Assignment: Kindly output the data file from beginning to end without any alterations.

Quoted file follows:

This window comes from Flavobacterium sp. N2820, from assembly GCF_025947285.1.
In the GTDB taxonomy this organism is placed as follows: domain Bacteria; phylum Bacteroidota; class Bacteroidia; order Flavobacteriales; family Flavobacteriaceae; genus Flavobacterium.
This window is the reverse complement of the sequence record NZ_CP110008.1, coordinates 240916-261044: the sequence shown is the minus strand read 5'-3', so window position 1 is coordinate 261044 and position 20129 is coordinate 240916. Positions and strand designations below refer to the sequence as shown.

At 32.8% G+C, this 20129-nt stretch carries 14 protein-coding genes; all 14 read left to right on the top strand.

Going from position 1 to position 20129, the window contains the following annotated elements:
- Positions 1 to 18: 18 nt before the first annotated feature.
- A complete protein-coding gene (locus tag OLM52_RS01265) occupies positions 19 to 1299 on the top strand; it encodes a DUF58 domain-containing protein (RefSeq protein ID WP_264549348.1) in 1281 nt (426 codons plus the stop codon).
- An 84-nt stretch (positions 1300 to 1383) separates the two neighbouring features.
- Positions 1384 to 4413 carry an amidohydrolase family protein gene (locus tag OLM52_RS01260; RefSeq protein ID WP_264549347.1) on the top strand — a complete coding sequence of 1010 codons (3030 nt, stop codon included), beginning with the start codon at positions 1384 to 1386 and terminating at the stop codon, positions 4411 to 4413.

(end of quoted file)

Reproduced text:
This window comes from Flavobacterium sp. N2820, from assembly GCF_025947285.1.
In the GTDB taxonomy this organism is placed as follows: domain Bacteria; phylum Bacteroidota; class Bacteroidia; order Flavobacteriales; family Flavobacteriaceae; genus Flavobacterium.
This window is the reverse complement of the sequence record NZ_CP110008.1, coordinates 240916-261044: the sequence shown is the minus strand read 5'-3', so window position 1 is coordinate 261044 and position 20129 is coordinate 240916. Positions and strand designations below refer to the sequence as shown.

At 32.8% G+C, this 20129-nt stretch carries 14 protein-coding genes; all 14 read left to right on the top strand.

Going from position 1 to position 20129, the window contains the following annotated elements:
- Positions 1 to 18: 18 nt before the first annotated feature.
- A complete protein-coding gene (locus tag OLM52_RS01265) occupies positions 19 to 1299 on the top strand; it encodes a DUF58 domain-containing protein (RefSeq protein ID WP_264549348.1) in 1281 nt (426 codons plus the stop codon).
- An 84-nt stretch (positions 1300 to 1383) separates the two neighbouring features.
- Positions 1384 to 4413 carry an amidohydrolase family protein gene (locus tag OLM52_RS01260; RefSeq protein ID WP_264549347.1) on the top strand — a complete coding sequence of 1010 codons (3030 nt, stop codon included), beginning with the start codon at positions 1384 to 1386 and terminating at the stop codon, positions 4411 to 4413.